Coralie Bickford Smith, illustrator and author, won the coveted Waterstones Book of the Year award. Here she talks about her love of Victorian bindings and always wanting to write a kids’ book
We all know the rule about judging a book by its cover, but still everybody does it anyway. What else is a cover for? A good cover becomes an instant signifier for a book; a bad cover will damage sales.
When Coralie Bickford Smith’s stylish and quirky book The Fox and The Star became Waterstones’ Book of the Year 2015, it beat literary heavyweights including Harper Lee and Hanya Yanagihara. It’s a beautiful, simple children’s story in a large clothbound edition, full of mood and atmosphere created by its beautiful illustrations and careful colour palate. Heavily influenced by pattern and referencing William Blake and William Morris, the book’s weighty feel, thick paper, patterned fabric cover and bright inks contribute as much to its character as the actual words of the story.
Bickford-Smith is definitely not a show-off. On hearing that she’d won the Watersones title, she was ‘absolutely shocked and delighted. I never expected that. Who would expect that?’ The book is her first, though she has worked at Penguin for the past 14 years in the more anonymous capacity of an in-house designer. This makes her part of a great legacy; over the 81 years of its existence, the house has produced some of the industry’s most stylish and influential covers, many of them as deeply embedded in the collective consciousness as the books themselves. Who can think about A Clockwork Orange without picturing David Pelham’s memorable one-eyed and bowler-hatted Cog-eyed Droog illustration from 1985, when Pelham was Penguin’s art director? Or RD Laing without Germano Facetti’s 1971 interconnecting circles, which reappeared on reissues too? Or Lady Chatterly’s Lover, unexpurgated for the first time in 1960, as an orange Penguin adored with Stephen Russ’s phoenix? Bickford-Smith carries the weight of all of this. ‘I found a website with all the HG Wells covers when I first started and it made me scared. I was so daunted, I thought this has been done hundreds of times, how can I bring anything new to cover design?’ So how does she? ‘Well I just read the text and think of a new way.’ She’s very modest and quiet about it all. ‘I just do what I do. At first it’s really painful when you’re trying to come up with the idea but once you’ve got something and it’s fresh, you just feel so happy.’
Though she works across the board on Penguin’s various imprints, fiction and non-fiction, Bickford-Smith has become known for her clothbound classics, a collection that started with an anniversary issue of Hans Christian Andersen and the brief to create something beautiful. ‘I thought it would be lovely to create a book to be passed down through generations, and in the climate of ebooks, it was a great opportunity to make people fall back in love with the physical book and create books for posterity. I went back to look at beautiful Victorian bindings and thought to spread a bit of that magic.’ From there, an entire set of clothbound classics developed, with titles spanning Madame Bovary, Bleak House, Mansfield Park, Gulliver’s Travels and more. ‘I’ve done 55 now. I love that it makes me read so many books,’ she says. ‘We’re not artists creating our own work – we’re there to serve the book and respond to it.’ Her personal favourite? ‘Definitely the Scott Fitzgeralds. The patterns, there’s a great marrying of design and production materials.’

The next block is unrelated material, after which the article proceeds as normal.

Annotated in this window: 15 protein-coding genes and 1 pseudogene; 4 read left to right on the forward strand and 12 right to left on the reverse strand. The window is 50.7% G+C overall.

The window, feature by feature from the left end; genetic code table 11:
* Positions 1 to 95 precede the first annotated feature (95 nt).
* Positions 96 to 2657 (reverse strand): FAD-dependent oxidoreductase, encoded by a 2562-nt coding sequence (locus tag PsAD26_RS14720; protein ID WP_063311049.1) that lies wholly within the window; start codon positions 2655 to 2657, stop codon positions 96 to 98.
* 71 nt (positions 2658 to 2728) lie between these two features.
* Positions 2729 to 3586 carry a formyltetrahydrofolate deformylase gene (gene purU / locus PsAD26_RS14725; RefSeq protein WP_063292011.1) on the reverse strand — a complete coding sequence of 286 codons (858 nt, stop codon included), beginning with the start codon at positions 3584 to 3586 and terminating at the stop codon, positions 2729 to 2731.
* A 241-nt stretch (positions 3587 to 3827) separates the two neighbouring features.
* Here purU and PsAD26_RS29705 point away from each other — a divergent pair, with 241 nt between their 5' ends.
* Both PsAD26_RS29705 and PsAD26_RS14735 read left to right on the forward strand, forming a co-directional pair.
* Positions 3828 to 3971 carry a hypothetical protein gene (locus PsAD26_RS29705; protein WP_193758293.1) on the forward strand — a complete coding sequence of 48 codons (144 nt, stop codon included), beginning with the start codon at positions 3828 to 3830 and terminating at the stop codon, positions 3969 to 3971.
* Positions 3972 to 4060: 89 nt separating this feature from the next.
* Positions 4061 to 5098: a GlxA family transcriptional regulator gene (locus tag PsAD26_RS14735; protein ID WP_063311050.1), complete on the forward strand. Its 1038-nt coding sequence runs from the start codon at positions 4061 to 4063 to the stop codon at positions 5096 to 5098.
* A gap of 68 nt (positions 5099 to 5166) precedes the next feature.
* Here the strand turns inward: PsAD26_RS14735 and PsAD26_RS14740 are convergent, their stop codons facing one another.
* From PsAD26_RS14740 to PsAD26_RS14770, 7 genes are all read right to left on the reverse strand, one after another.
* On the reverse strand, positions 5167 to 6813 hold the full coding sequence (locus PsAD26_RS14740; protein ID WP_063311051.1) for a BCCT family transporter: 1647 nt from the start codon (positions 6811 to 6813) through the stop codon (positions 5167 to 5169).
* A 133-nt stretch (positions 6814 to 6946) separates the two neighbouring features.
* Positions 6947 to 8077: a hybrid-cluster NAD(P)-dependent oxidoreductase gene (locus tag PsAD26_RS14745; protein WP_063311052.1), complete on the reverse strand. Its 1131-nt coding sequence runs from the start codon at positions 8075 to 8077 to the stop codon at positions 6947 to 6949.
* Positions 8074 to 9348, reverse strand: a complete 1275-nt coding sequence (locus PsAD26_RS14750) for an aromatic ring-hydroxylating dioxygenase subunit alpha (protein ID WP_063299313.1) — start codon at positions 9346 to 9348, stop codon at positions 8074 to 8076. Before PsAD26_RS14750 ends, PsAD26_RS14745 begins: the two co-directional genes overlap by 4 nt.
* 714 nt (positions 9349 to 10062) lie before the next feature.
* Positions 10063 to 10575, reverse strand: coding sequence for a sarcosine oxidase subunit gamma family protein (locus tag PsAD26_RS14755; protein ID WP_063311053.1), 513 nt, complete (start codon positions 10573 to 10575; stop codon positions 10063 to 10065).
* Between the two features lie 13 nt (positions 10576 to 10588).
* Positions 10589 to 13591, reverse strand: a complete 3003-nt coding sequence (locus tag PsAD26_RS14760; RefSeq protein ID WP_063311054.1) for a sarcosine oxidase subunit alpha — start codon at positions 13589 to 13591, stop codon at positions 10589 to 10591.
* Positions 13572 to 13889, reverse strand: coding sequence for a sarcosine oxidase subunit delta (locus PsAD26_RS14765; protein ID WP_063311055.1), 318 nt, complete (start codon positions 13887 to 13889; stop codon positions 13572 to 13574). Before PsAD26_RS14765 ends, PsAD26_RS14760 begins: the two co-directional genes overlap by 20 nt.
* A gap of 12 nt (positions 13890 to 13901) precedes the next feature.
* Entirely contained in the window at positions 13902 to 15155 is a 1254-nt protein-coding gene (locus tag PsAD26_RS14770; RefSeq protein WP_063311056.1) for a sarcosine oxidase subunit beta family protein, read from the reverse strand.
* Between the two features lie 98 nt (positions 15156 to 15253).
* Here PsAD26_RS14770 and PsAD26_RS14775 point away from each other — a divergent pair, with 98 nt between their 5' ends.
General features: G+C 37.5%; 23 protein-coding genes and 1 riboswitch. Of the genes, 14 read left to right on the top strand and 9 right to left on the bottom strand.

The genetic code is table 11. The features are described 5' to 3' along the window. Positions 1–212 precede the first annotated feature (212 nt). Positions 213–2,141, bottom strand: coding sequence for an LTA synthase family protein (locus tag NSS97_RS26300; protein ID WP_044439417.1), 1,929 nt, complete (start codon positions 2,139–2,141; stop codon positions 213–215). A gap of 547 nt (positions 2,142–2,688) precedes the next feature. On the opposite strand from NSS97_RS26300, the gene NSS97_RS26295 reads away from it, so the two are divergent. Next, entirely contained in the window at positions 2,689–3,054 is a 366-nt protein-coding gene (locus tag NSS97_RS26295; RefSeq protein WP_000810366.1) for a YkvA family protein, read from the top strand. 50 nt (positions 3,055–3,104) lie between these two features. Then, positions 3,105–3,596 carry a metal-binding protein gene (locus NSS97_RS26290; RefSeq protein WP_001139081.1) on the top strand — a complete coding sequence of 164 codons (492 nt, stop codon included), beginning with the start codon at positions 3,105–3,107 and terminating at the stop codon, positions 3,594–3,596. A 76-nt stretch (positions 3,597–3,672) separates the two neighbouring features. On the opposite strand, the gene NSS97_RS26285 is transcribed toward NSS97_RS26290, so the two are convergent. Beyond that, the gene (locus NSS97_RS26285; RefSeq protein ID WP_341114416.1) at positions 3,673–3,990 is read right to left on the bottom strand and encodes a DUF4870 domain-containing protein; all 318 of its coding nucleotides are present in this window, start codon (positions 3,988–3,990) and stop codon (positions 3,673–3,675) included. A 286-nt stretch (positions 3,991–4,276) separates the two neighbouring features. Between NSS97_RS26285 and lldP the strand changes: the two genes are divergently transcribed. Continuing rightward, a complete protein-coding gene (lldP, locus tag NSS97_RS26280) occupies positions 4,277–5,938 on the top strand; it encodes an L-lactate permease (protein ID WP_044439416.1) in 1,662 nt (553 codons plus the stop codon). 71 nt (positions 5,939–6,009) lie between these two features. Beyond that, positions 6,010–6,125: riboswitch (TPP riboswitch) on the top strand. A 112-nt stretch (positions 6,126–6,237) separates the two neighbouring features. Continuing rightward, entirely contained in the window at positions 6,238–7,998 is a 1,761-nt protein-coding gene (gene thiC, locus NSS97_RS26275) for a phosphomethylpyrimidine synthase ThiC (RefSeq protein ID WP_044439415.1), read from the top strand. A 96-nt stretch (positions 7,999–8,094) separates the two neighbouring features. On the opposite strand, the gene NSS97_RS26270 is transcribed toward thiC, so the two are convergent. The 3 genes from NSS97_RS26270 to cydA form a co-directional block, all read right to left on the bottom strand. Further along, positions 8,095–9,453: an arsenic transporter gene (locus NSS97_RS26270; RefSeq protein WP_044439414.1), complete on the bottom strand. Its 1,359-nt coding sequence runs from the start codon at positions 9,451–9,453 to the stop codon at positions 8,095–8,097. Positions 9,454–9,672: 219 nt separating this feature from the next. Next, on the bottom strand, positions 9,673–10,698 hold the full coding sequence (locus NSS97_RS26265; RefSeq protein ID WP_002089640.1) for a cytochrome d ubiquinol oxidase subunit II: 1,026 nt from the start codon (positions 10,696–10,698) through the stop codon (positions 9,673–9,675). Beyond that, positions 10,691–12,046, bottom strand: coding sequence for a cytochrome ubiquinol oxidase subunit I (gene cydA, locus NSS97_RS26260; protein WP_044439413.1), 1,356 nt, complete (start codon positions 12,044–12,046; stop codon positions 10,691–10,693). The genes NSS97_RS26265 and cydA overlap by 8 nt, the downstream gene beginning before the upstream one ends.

Though Bickford-Smith had always wanted to do a children’s book – ‘I was one of those kids always in my room drawing,’ she says – it wasn’t until one of her editors at Penguin asked if she had anything they could publish that the The Fox and The Star came about. ‘She took me for coffee and said she wanted to publish me, so I didn’t really have to pitch it.’ Coralie was given a six-month sabbatical, most of which she spent torturing herself about getting the colours right. ‘I knew I wanted pantone spot colours for the vivid brightness but they drove me insane. I wanted to keep it to a minimal colour palate and I tried so many different combinations.’ The story itself came before the illustrations, maybe surprisingly. ‘It had to have good bones,’ she explains.
‘I just love what I do,’ she says – and this includes side projects as diverse as a recent textile design for a shoe company and a stained glass window for a church in Bethnal Green. ‘I’m just happy doing what I do; when I’ve got my teeth into a project I’m in my own little world.’ With a name like hers, you might expect someone more flamboyant and extrovert. ‘I met somebody last week who said they’d expected me to be really posh,’ she says when I comment on it. ‘I said: well, sorry.’ Can we expect another book? ‘Yeah,’ is all she’ll say about that.